Piauí                               Northeast Region

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Sete Cidades Natl Pk PI Brazil

Piauí is a state of striking contrast. From an economic point of view it may not be amongst the most important in Brazil but included within its territory is the Capivara National Park, the most important archaeological site not only in Brazil but in the entire American continent.  There is evidence that this reserve, a pre-historic site in the middle of bush lands, was the origin of American mankind, and much longer ago than was thought.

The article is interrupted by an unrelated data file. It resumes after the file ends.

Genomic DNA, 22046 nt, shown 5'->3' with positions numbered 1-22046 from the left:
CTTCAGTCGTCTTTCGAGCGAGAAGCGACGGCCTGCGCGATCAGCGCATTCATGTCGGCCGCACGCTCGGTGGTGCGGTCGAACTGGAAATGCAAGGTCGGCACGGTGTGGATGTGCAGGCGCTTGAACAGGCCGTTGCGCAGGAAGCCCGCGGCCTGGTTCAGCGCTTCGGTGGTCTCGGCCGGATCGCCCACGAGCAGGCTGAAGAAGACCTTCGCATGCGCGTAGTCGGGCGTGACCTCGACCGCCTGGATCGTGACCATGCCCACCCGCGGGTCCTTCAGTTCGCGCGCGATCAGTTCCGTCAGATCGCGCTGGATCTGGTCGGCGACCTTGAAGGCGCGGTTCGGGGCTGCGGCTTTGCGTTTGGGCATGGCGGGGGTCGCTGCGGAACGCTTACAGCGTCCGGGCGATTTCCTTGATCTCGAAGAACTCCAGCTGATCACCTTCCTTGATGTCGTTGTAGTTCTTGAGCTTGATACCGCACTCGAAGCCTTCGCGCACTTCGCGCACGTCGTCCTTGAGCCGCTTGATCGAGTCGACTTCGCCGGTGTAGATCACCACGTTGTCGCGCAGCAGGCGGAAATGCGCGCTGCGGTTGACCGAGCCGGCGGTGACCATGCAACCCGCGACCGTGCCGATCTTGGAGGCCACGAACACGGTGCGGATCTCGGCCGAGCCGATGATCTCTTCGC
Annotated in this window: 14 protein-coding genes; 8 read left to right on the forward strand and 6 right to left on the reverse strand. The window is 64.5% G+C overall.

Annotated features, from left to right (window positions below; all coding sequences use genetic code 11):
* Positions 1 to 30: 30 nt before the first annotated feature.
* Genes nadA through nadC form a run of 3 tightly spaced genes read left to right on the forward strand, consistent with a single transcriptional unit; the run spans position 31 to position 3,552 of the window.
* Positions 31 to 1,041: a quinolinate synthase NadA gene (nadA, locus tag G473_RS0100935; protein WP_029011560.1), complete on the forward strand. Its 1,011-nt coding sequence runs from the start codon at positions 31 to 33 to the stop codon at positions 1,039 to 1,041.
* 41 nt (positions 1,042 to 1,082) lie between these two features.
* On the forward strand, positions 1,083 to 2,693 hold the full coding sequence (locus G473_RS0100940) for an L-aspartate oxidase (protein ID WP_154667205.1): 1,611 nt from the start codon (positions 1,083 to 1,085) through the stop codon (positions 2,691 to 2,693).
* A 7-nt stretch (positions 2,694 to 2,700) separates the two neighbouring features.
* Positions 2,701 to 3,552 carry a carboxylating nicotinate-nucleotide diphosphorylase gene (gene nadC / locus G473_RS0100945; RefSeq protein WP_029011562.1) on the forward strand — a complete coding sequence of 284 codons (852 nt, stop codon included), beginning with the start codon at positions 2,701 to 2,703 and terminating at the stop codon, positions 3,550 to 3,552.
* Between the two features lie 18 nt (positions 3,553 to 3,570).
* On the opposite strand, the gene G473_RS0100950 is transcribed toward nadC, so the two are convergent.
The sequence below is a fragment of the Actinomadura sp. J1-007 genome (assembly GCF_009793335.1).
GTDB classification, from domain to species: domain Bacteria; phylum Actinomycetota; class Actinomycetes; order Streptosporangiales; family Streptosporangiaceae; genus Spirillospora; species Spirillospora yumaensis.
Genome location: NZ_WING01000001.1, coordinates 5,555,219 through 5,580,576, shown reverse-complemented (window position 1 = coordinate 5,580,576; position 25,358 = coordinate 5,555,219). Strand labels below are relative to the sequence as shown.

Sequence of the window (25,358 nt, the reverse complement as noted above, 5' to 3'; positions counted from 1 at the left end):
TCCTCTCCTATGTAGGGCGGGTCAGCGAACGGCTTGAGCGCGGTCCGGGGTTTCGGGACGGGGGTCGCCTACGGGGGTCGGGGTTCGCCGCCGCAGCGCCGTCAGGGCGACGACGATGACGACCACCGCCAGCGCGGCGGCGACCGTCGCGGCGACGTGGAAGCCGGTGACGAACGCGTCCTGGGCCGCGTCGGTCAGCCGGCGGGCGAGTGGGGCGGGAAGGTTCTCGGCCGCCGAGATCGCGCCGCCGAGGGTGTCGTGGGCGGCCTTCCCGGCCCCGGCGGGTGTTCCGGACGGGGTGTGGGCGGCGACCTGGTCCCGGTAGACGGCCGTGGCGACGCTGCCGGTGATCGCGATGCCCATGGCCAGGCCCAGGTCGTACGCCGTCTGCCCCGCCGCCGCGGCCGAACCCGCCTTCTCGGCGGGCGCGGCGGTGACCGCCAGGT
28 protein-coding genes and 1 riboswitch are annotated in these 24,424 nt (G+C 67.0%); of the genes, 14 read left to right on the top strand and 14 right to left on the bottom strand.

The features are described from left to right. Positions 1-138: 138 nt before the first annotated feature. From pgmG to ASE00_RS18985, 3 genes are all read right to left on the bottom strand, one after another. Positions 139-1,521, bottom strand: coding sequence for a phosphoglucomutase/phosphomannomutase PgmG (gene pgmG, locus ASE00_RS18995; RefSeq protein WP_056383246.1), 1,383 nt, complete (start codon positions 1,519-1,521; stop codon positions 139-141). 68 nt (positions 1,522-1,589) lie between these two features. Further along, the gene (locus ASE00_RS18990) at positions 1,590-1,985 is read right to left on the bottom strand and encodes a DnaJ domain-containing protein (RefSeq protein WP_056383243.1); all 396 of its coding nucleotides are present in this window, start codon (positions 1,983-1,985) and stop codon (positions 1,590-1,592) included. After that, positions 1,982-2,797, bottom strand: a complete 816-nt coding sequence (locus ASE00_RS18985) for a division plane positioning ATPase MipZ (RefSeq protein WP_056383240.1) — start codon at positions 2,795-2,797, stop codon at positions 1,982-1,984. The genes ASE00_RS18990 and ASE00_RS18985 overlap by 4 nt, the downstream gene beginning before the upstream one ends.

Also in the state is the Parnaíba Delta, the only one in the American continent to be in the open sea, and also the Sete Cidades (Seven Cities) National Park with pre-historic cave paintings and rock formations dating from at least 400 million years ago. Although Piauí has the shortest coastline of all the coastal states - just 66 kilometers - it has an exceptionally rich ecosystem comprising innumerable islands, lakes, narrow channels and fine sandy beaches, covered by dunes and coconut groves. The capital, Teresina, is the only north-eastern state capital to be situated inland because colonization took place differently from the other administrative centers in the north-east: in Piauí occupation started in the interior and spread towards the coast. Unlike what happened in other states, the colonization of Piauí did not leave behind any record of pirates or foreign invasions. The territory was first occupied by bandits such as the Portuguese Domingos Afonso Mafrense and Domingos Jorge Velho from São Paulo. Mafrense founded the first small town of Piauí, the present-day city of Oeiras, whilst the first herds of animals were taken there by Velho. In the seventeenth century, colonization was led by impoverished Portuguese nobles and by prominent church figures, mainly from the Jesuit Order, by Indians, Negroes, people of mixed race and pioneers. There was considerable involvement by cowherds who came from the neighboring states of Maranhão and Bahia seeking new pastures for their herds. They occupied that part of Brazil, establishing in the state what the people of Piauí affectionately call the "leather civilization". The majority of the state has a semi-arid climate with wet periods from December to April and drought during the rest of the year. The vegetation is scrubland (caatinga) which, combined with the climate, favors subsistence agriculture, the widespread stock-rearing on large estates and the felling of species of palm tree such as carnaúba and babaçu. There is practically no industry in Piauí and conditions there make it the poorest of all the Brazilian states, a situation that has remained unaltered from colonial times until the present day. It was only with the help of fiscal incentives in the 1960s that the state was able to develop irrigated agricultural schemes, such as planting rice in the fields, stepping up power generation, building new roads and improving the urban infrastructure. However, contrary to other Brazilian states, Piauí has the advantage of having a stable population, balanced between the rural and urban areas, and a low demographic density in relation to north-eastern standards.

 

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